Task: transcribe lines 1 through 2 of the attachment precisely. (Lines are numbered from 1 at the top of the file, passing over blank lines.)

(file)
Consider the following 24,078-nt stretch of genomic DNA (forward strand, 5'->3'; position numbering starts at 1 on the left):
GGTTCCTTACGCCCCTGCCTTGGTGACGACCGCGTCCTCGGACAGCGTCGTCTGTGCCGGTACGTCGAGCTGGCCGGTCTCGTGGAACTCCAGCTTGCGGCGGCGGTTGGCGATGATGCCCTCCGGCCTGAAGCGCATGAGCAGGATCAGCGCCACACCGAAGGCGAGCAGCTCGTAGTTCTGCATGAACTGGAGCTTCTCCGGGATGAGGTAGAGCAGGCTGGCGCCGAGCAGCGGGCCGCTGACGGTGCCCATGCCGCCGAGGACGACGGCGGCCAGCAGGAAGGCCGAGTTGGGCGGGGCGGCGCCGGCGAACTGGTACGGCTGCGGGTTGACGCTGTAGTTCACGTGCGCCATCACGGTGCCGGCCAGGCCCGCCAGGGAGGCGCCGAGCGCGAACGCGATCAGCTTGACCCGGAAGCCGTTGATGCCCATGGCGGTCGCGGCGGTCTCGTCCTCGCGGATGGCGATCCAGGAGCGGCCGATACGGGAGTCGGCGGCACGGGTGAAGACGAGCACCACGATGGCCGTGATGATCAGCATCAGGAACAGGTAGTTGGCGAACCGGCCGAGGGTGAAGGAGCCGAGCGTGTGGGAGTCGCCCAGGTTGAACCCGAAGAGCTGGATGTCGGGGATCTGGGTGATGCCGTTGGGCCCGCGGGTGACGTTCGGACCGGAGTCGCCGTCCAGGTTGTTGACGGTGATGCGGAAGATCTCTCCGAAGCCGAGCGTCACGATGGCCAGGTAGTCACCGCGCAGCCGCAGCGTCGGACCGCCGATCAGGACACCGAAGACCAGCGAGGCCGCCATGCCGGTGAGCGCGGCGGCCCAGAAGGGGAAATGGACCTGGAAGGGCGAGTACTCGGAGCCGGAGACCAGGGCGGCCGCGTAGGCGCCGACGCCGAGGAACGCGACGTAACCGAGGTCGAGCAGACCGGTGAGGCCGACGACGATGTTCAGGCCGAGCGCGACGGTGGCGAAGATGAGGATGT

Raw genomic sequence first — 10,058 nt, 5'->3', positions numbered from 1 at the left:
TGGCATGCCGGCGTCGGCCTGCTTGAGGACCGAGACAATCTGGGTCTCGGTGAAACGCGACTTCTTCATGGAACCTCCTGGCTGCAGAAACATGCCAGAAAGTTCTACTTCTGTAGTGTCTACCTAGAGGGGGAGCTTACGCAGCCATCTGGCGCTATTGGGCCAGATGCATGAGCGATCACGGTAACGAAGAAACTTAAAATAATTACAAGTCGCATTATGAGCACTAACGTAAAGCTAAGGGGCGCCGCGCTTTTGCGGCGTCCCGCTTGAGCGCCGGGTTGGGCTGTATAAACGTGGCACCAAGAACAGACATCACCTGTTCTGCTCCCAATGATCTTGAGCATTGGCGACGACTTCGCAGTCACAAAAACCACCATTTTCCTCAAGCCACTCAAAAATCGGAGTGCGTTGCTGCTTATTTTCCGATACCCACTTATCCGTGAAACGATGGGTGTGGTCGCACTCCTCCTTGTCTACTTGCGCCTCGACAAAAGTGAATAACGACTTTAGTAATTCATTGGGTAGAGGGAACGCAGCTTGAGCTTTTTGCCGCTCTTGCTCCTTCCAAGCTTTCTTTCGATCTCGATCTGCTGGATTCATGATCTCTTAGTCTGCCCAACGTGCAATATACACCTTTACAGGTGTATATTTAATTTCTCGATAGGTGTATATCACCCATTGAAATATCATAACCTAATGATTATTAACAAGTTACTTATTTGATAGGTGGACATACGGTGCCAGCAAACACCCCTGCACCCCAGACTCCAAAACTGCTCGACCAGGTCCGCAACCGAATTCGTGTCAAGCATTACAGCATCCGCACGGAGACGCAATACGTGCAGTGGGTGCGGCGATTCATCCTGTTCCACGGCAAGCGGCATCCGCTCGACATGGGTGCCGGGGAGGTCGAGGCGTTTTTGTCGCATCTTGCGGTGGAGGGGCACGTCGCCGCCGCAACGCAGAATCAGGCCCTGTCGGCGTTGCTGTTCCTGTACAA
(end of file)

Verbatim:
Consider the following 24,078-nt stretch of genomic DNA (forward strand, 5'->3'; position numbering starts at 1 on the left):
GGTTCCTTACGCCCCTGCCTTGGTGACGACCGCGTCCTCGGACAGCGTCGTCTGTGCCGGTACGTCGAGCTGGCCGGTCTCGTGGAACTCCAGCTTGCGGCGGCGGTTGGCGATGATGCCCTCCGGCCTGAAGCGCATGAGCAGGATCAGCGCCACACCGAAGGCGAGCAGCTCGTAGTTCTGCATGAACTGGAGCTTCTCCGGGATGAGGTAGAGCAGGCTGGCGCCGAGCAGCGGGCCGCTGACGGTGCCCATGCCGCCGAGGACGACGGCGGCCAGCAGGAAGGCCGAGTTGGGCGGGGCGGCGCCGGCGAACTGGTACGGCTGCGGGTTGACGCTGTAGTTCACGTGCGCCATCACGGTGCCGGCCAGGCCCGCCAGGGAGGCGCCGAGCGCGAACGCGATCAGCTTGACCCGGAAGCCGTTGATGCCCATGGCGGTCGCGGCGGTCTCGTCCTCGCGGATGGCGATCCAGGAGCGGCCGATACGGGAGTCGGCGGCACGGGTGAAGACGAGCACCACGATGGCCGTGATGATCAGCATCAGGAACAGGTAGTTGGCGAACCGGCCGAGGGTGAAGGAGCCGAGCGTGTGGGAGTCGCCCAGGTTGAACCCGAAGAGCTGGATGTCGGGGATCTGGGTGATGCCGTTGGGCCCGCGGGTGACGTTCGGACCGGAGTCGCCGTCCAGGTTGTTGACGGTGATGCGGAAGATCTCTCCGAAGCCGAGCGTCACGATGGCCAGGTAGTCACCGCGCAGCCGCAGCGTCGGACCGCCGATCAGGACACCGAAGACCAGCGAGGCCGCCATGCCGGTGAGCGCGGCGGCCCAGAAGGGGAAATGGACCTGGAAGGGCGAGTACTCGGAGCCGGAGACCAGGGCGGCCGCGTAGGCGCCGACGCCGAGGAACGCGACGTAACCGAGGTCGAGCAGACCGGTGAGGCCGACGACGATGTTCAGGCCGAGCGCGACGGTGGCGAAGATGAGGATGT